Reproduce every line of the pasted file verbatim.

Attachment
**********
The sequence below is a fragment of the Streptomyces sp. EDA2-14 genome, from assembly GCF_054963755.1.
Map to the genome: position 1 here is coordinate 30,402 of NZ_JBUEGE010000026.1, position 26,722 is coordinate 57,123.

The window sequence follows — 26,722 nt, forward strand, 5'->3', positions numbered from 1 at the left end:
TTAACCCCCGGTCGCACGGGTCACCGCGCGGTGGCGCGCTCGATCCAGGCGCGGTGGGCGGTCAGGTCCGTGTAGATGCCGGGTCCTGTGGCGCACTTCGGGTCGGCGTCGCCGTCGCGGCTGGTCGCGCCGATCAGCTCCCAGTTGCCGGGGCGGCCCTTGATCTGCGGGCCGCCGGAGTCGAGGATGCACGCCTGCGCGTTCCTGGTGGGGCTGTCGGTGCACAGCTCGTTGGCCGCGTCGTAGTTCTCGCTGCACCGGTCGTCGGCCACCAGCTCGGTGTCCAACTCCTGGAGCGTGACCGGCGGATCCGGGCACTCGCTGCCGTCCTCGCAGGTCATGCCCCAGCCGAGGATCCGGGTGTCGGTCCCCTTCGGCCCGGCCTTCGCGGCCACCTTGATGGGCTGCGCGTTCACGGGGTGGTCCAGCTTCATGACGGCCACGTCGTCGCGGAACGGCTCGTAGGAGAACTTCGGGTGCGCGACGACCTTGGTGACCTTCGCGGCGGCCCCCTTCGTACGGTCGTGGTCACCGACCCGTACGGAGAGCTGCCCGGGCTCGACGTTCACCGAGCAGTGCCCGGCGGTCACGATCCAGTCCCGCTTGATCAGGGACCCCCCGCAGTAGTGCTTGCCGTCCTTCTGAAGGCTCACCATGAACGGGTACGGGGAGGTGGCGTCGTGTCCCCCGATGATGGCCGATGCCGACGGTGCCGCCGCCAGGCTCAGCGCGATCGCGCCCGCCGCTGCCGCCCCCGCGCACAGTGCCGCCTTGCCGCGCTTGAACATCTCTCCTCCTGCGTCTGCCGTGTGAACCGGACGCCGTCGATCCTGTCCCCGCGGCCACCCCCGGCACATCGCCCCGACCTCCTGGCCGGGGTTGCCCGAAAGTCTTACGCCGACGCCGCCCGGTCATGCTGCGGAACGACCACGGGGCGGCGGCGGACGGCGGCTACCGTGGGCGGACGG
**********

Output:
The sequence below is a fragment of the Streptomyces sp. EDA2-14 genome, from assembly GCF_054963755.1.
Map to the genome: position 1 here is coordinate 30,402 of NZ_JBUEGE010000026.1, position 26,722 is coordinate 57,123.

The window sequence follows — 26,722 nt, forward strand, 5'->3', positions numbered from 1 at the left end:
TTAACCCCCGGTCGCACGGGTCACCGCGCGGTGGCGCGCTCGATCCAGGCGCGGTGGGCGGTCAGGTCCGTGTAGATGCCGGGTCCTGTGGCGCACTTCGGGTCGGCGTCGCCGTCGCGGCTGGTCGCGCCGATCAGCTCCCAGTTGCCGGGGCGGCCCTTGATCTGCGGGCCGCCGGAGTCGAGGATGCACGCCTGCGCGTTCCTGGTGGGGCTGTCGGTGCACAGCTCGTTGGCCGCGTCGTAGTTCTCGCTGCACCGGTCGTCGGCCACCAGCTCGGTGTCCAACTCCTGGAGCGTGACCGGCGGATCCGGGCACTCGCTGCCGTCCTCGCAGGTCATGCCCCAGCCGAGGATCCGGGTGTCGGTCCCCTTCGGCCCGGCCTTCGCGGCCACCTTGATGGGCTGCGCGTTCACGGGGTGGTCCAGCTTCATGACGGCCACGTCGTCGCGGAACGGCTCGTAGGAGAACTTCGGGTGCGCGACGACCTTGGTGACCTTCGCGGCGGCCCCCTTCGTACGGTCGTGGTCACCGACCCGTACGGAGAGCTGCCCGGGCTCGACGTTCACCGAGCAGTGCCCGGCGGTCACGATCCAGTCCCGCTTGATCAGGGACCCCCCGCAGTAGTGCTTGCCGTCCTTCTGAAGGCTCACCATGAACGGGTACGGGGAGGTGGCGTCGTGTCCCCCGATGATGGCCGATGCCGACGGTGCCGCCGCCAGGCTCAGCGCGATCGCGCCCGCCGCTGCCGCCCCCGCGCACAGTGCCGCCTTGCCGCGCTTGAACATCTCTCCTCCTGCGTCTGCCGTGTGAACCGGACGCCGTCGATCCTGTCCCCGCGGCCACCCCCGGCACATCGCCCCGACCTCCTGGCCGGGGTTGCCCGAAAGTCTTACGCCGACGCCGCCCGGTCATGCTGCGGAACGACCACGGGGCGGCGGCGGACGGCGGCTACCGTGGGCGGACGG